When crime scene photos are too gory
Sometimes, it appears, crime scene photos can be too gory even for prosecutors who want to convince jurors that someone is a cold-blooded killer. An example arose recently when Montgomery County prosecutors explained a strategy employed during a murder trial.
At issue was what happened to Lila Meizell, an 83-year-old woman killed by a man who had worked in her yard in Wheaton.
He barged into her home, slammed her head repeatedly against the wooden portion of a sofa, doused her with gasoline and lit her on fire. During the man's trial last month, prosecutors showed relatively staid black-and-white autopsy photos, holding back on color ones that showed how terribly Meizell had been burned.
"The cause and manner of death were not contested," Montgomery County Deputy State's Attorney Laura Chase explained. "And the (color) pictures offered no additional evidence for us. We may have even offended the jury by introducing them."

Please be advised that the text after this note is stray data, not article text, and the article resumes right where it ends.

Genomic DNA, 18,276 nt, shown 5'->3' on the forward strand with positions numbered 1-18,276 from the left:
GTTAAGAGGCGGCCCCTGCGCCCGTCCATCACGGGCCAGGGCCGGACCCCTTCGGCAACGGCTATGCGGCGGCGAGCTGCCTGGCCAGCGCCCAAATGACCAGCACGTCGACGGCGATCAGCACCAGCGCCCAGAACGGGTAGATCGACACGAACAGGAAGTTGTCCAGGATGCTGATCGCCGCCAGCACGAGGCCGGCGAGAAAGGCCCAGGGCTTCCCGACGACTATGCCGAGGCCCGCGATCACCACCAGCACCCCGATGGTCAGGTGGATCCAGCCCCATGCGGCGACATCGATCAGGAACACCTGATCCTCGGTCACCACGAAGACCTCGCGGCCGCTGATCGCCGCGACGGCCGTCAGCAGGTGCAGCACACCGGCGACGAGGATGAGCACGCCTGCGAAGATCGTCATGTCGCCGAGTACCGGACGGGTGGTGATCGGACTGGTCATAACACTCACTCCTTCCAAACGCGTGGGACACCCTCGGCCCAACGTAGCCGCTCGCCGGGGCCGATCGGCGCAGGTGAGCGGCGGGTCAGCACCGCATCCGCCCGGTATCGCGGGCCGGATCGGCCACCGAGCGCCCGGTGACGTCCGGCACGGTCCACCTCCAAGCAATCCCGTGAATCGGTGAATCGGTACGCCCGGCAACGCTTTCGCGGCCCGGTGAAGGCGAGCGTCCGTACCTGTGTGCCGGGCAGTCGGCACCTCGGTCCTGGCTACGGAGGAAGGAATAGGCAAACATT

Had she tried, of course, defense attorneys might have blocked the effort. The emotion induced by color photographs of Meizell's body was evident when the defendant, Ramon Alvarado, appeared in court again Monday.
Hoping to convince Circuit Judge Terrence McGann to impose a stiff sentence, Assistant State's Attorney Mary Herdman showed him two of the color pictures. McGann looked them over from the bench, and told the defendant how they were even worse than the ones from the trial.
"The autopsy pictures of Lila are grotesque, unrecognizable and very difficult to view," he said. "And I'm talking about the autopsy pictures that were in black-and-white. These other ones are totally repulsive."
McGann sentenced Alvarado to life without the possibility of parole. He closed the hearing this way:
“I’m going to put these in the envelope so they don’t turn anyone else's stomach. This court will stand in recess.”
-- Dan Morse
November 25, 2009; 10:12 AM ET
Categories: Dan Morse , From the Courthouse , Homicide , Montgomery
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